What is CSS?


Cascading Style Sheets

Now that you know what HTML is you probably are wondering how to make it a little more pretty. Imagine HTML is a blue-print or wireframe of your website. You have all the content organized, but you don't know where to put it. That's where CSS, or Cascading Style Sheets, comes into the picture.

Let's Get Cascadin'!

Before styling with CSS, we need some HTML, so let's use this simple example of one title and two paragraphs.

There are several ways to style your element. You can do it in a .css file, you can do it between <style> tags or you can do it inline. There are many reasons why you'll want to choose one option over the other, but the preferred way is via the .css file, called an "external style sheet". This is preferred because it makes managing your CSS much easier. Imagine if you had a 400 page website and each page had their own CSS, and one line on each page had the title's colour as "red". If you wanted to change your CSS, you'd have to change it in 400 different places, but if you have it in a .css file you'll only have to change it once.

While this is the preferred (and most common) method, we'll be looking at the two other methods in this article. First, we'll be looking at the inline method which can be done by adding the "style" attribute to an element, like so:

Simple enough. Now, let's make the paragraphs red too.

This is pretty easy so far, so let's make it a little more complicated. To have multiple styles, you'll want to separate them with a semicolon (;).

As you add on more styles, it can get more complicated. In this example the "reds" are all in the same place, so if you wanted to change them all to "blue", it would be fairly easy. But what if they weren't in the same place? When doing something like this, you'll want to put your CSS inside of a <style> tag so that it's easier to manage:

Getting Some Style Class

Now it's easy to change colour red to blue, but we have a new problem: both paragraphs have a yellow background! When it comes to CSS, the "cascading" part can often surprise you. If you style an element more than once, the last style takes precedence. You could "override" the style on second paragraph by having an inline style instead:

But making style "exceptions" like that can easily complicate your code. After all, what if you want to turn all elements with a yellow background to a pink one? Then you have the same problem as before. A better ides would be to give the second paragraph a class. When styling with classes, you select them with a dot or period (.).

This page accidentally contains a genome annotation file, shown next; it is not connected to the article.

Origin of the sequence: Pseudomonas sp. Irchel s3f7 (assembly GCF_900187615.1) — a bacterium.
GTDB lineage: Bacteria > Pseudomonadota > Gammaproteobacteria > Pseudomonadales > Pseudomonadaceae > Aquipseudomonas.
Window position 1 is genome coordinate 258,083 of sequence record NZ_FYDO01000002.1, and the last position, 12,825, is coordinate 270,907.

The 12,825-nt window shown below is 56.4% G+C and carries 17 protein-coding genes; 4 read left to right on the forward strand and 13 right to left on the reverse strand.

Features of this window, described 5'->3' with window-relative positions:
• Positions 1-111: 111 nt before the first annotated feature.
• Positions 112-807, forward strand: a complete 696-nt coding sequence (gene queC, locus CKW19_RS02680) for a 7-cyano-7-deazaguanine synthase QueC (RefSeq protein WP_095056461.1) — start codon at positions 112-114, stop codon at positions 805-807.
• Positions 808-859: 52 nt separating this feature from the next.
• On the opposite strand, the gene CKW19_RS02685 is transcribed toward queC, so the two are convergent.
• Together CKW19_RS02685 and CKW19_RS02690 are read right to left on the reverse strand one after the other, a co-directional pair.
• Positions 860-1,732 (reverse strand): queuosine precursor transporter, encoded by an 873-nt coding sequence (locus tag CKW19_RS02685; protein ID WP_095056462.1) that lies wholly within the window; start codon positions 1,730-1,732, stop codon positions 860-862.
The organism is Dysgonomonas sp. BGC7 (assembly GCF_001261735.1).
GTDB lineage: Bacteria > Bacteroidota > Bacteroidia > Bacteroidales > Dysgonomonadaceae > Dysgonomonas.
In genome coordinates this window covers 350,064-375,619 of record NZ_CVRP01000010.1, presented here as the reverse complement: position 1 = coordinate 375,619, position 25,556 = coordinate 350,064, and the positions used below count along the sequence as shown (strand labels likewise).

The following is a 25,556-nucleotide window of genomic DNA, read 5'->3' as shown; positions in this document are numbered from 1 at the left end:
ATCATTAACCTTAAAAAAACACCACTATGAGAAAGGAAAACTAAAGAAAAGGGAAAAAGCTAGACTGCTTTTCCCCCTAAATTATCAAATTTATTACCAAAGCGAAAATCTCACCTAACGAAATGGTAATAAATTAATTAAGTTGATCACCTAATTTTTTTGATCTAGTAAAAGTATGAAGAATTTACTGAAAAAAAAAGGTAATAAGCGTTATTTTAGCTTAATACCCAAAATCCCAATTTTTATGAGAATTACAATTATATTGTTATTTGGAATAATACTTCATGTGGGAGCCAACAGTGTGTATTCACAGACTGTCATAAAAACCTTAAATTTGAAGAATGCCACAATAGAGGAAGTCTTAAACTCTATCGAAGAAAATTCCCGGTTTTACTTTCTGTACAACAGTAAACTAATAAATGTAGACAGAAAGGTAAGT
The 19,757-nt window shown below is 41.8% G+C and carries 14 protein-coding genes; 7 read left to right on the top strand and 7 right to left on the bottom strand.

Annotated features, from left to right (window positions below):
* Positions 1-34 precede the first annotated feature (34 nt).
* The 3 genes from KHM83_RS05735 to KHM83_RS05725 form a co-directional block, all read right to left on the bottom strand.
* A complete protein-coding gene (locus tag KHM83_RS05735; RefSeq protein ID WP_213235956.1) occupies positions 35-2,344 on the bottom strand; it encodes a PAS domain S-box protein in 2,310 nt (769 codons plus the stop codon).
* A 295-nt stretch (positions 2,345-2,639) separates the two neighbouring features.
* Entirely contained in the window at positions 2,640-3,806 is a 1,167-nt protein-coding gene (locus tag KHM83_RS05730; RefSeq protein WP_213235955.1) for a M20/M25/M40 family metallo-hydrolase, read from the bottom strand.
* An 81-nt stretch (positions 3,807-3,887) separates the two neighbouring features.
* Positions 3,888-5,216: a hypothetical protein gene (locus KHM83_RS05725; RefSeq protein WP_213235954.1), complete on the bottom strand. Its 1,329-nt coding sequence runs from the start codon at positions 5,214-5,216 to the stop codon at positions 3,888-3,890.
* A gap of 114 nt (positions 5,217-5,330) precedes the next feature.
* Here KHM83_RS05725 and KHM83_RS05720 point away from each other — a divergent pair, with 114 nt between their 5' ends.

You can also style HTML with an id instead of a class, but many programmers say ids have too much style weight behind them and they're too clunky to style around. If you need to style an id, you would do with a hashtag/pound sign (#).

Putting On Some Weight

When it comes to CSS, different techniques have different "style weights". Inline styles are "heavier" than ones inside <style> tags and <style> tags are heaver than external style sheets. At the same time, ids are heavier than classes, and classes are heavier than just selecting elements. Knowing that, what colour would this be?

Were you surprised it was red? Inline styles have more weight than ids, classes and just selecting the element. They also override external style sheets, had we included one of those in the example.

Listen to me, I'm !Important

As with anything that comes with website development, there are always exceptions. One of them is the !important style. It overrides everything, including inline styles. With color do you think the heading will be in the following code?

It's black! !important styles have a lot of weight to them, but can be overwritten by other !important styles. This can very easily lead into dozens of !important styles all overwriting each other. Most developers agree that you should never make styles !important, unless absolutely necessary.

Closing Styles... Er, Statement

This is only a very simple introduction to CSS. Please follow along and let me know in the comments what other CSS questions you have. The CSS rabbit hole is deep and full of twists, so hold onto your hat because this was the easy stuff!

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